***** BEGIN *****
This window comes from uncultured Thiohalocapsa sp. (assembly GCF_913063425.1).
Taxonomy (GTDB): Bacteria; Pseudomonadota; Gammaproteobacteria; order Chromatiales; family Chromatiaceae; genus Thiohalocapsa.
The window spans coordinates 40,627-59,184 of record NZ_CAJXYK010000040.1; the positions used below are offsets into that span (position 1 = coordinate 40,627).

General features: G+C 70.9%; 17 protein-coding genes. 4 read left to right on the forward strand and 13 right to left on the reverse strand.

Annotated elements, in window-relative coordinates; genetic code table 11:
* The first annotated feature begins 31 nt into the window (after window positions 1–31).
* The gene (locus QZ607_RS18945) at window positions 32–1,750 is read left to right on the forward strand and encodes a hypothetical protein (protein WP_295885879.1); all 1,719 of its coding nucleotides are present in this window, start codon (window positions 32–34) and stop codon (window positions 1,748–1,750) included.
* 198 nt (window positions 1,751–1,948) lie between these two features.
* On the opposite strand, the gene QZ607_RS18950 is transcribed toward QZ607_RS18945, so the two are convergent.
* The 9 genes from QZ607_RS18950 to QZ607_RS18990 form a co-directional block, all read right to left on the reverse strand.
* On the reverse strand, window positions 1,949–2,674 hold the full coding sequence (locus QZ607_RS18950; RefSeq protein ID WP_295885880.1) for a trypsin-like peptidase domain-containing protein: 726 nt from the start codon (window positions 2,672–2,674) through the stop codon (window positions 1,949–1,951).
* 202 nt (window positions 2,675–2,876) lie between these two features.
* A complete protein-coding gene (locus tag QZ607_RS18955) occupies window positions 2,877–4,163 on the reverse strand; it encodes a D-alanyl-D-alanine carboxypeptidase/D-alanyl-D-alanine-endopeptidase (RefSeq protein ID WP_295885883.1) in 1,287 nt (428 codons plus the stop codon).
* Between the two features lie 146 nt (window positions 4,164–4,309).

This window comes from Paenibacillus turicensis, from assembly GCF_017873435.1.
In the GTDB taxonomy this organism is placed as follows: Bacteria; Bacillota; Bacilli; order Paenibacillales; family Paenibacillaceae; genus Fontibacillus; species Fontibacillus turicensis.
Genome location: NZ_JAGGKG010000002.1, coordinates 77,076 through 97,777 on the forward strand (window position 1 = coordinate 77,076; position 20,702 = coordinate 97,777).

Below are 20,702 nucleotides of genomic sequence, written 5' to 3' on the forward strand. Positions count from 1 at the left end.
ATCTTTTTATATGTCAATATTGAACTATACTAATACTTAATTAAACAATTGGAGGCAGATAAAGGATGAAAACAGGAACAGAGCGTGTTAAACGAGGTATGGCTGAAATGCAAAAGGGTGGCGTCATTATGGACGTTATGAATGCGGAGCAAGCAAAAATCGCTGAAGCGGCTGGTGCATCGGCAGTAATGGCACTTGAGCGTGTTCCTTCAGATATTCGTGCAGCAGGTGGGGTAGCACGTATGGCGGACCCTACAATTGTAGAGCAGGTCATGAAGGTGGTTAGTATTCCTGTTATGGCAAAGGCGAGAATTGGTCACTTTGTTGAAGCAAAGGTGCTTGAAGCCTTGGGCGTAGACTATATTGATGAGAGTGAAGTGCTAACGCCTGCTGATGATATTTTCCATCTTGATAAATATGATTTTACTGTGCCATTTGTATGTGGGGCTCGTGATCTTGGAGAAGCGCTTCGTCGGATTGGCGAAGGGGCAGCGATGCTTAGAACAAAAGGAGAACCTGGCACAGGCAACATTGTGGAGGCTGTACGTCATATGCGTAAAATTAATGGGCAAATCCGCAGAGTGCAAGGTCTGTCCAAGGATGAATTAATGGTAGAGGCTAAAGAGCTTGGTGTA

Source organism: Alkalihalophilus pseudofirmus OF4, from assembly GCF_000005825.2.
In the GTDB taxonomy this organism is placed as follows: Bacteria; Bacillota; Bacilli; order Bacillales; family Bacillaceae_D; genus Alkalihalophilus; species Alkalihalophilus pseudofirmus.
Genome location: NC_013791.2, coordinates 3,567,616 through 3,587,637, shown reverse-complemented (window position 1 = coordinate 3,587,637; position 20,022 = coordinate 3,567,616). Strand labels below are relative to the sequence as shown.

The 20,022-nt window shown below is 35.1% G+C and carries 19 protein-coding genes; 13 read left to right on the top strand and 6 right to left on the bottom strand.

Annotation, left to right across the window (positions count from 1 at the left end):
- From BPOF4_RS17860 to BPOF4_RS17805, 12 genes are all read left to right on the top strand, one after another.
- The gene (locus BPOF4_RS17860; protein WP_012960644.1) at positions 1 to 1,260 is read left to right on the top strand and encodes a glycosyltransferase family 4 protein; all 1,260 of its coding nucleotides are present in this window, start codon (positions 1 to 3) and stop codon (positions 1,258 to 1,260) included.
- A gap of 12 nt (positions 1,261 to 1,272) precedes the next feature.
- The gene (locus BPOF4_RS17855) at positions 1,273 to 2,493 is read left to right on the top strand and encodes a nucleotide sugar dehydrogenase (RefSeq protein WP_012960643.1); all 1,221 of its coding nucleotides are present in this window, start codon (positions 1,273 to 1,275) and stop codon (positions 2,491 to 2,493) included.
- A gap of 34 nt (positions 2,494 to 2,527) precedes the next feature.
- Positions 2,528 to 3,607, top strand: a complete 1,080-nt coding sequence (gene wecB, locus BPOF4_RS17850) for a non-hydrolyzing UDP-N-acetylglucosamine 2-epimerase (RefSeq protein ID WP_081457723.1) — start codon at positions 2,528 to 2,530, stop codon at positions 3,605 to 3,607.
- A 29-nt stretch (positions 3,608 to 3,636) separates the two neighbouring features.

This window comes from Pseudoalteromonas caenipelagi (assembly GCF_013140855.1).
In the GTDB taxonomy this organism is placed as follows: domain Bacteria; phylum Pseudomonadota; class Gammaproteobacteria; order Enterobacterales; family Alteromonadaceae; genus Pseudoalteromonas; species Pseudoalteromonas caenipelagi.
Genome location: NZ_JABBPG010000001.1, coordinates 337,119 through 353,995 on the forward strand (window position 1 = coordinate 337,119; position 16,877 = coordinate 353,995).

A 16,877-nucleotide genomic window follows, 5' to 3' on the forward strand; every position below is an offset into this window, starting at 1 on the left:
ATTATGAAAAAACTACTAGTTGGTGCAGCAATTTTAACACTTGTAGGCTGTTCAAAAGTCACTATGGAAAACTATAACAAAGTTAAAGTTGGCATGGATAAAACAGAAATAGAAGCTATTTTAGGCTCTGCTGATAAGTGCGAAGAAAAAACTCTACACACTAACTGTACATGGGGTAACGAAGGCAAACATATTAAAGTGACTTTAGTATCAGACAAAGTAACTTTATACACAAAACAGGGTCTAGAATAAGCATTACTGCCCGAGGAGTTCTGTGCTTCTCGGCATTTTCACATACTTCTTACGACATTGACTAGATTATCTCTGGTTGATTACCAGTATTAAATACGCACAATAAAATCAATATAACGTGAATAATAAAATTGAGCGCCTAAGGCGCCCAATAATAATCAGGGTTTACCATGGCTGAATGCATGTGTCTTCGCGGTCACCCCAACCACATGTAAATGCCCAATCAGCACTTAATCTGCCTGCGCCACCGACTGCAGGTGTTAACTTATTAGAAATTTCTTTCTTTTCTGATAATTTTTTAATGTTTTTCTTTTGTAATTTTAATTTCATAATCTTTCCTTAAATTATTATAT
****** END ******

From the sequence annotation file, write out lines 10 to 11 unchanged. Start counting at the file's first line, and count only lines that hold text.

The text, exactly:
* The 9 genes from QZ607_RS18950 to QZ607_RS18990 form a co-directional block, all read right to left on the reverse strand.
* On the reverse strand, window positions 1,949–2,674 hold the full coding sequence (locus QZ607_RS18950; RefSeq protein ID WP_295885880.1) for a trypsin-like peptidase domain-containing protein: 726 nt from the start codon (window positions 2,672–2,674) through the stop codon (window positions 1,949–1,951).